We achieved success by being innovative, capitalizing on a gap in the market and being accountable to each other and our customers. Since 2012, we have been able to focus on our other passion, the KMR Group Foundation. Our nonprofit is dedicated to giving children the equal opportunity for success and development through innovative programs and academic scholarships.
Ultimately, we want to create replicable, sustainable and efficient community programs in Clark County, and then replicate those programs in other communities.
Marty and I see this transition from the vitamin business to the foundation as a seamless one. We’re still helping people, but we’re doing it in a different way.
We aren’t the only ones using a business-like approach to philanthropy. I’ve watched in the past decade as philanthropists have adopted this model.
Current discussions on philanthropy abound with new terms – “venture philanthropy,” “impact investing,” “entrepreneurial philanthropists,” “social venture capital” – suggesting a new generation of philanthropists who are using successful business models to address local and global challenges. As these new philanthropic concepts are evolving the terms are often used interchangeably.
But no matter which term you use, they all have a common denominator and belong to the new family of strategic philanthropists that take a more hands-on approach and a focus on achieving outcomes and a willingness to take risk and embrace innovation.
Strategic philanthropists, including myself and Marty, are using this strategy to look for targeted and lasting impacts. We want to apply innovative approaches to sustainable development, focus on entrepreneurial talent and stress transparency, accountability and long-lasting outcomes. Local ownership is important to ensure that actual needs are being met and results are sustainable. Whereas traditional philanthropy often focuses on the inputs (which organization to financially sponsor), the strategic approach focuses on results.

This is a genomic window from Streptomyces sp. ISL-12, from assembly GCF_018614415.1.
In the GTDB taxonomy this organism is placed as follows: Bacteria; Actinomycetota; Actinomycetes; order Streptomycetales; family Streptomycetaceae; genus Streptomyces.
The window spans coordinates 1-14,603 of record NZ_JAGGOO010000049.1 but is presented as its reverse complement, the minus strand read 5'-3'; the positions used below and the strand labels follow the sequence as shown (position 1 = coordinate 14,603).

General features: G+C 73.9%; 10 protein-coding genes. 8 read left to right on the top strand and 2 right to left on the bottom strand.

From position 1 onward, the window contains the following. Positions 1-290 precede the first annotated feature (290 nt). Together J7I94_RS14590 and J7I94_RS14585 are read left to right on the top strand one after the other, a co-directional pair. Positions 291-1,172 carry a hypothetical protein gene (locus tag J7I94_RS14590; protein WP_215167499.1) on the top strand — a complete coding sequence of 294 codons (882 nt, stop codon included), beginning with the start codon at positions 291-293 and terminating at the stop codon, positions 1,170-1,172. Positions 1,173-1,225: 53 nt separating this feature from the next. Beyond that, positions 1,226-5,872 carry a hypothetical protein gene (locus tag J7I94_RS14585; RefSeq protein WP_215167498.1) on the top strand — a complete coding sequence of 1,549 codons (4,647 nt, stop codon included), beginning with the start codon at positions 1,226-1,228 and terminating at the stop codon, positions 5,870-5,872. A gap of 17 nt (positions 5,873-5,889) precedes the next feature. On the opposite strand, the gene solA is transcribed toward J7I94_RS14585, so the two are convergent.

In many cases, this strategy builds on the entrepreneurial tradition of creating value and the understanding that a business approach focused on “returns” on investment (albeit financial, environmental or social) is needed for sustained social change.
At the KMR Group, we want to evaluate and bring innovation to our giving. That means not just making a financial commitment, but also putting our managerial skills to work and measuring the impact of the funding. We want to build a relationship with the people being granted money.
For years the KMR Group donated money to deserving organizations and programs, but now we have the time to invest our business experience to the endeavor. One of our guiding principles when we’re deciding on a partnership is whether our involvement is going to move the needle.
This is why two-way communication is paramount to building a sustained relationship with any organization we help. Our management team evaluates and considers not just the percentage spent on compensation and fundraising, but also the quality of the staff and development team of a potential partner organization. To be financially sustainable, organizations need competent management and effective fundraising.
Tackling the big problems in our community requires long-term planning and sizeable resources. It’s just like building a business. You start small by focusing on a clearly defined region or community, learn from your mistakes and scale up gradually.
Kate Jones, founder and executive director of the KMR Group Foundation, brings 25 years of executive management and marketing experience to the nonprofit that is dedicated to improving the lives of children through its innovative programs and academic scholarships. She is also managing director of Coremix Capital. Jones was previously founder and President of Avid Health, the health supplement company that developed the popular L’il Critters and Vitafusion gummy vitamins.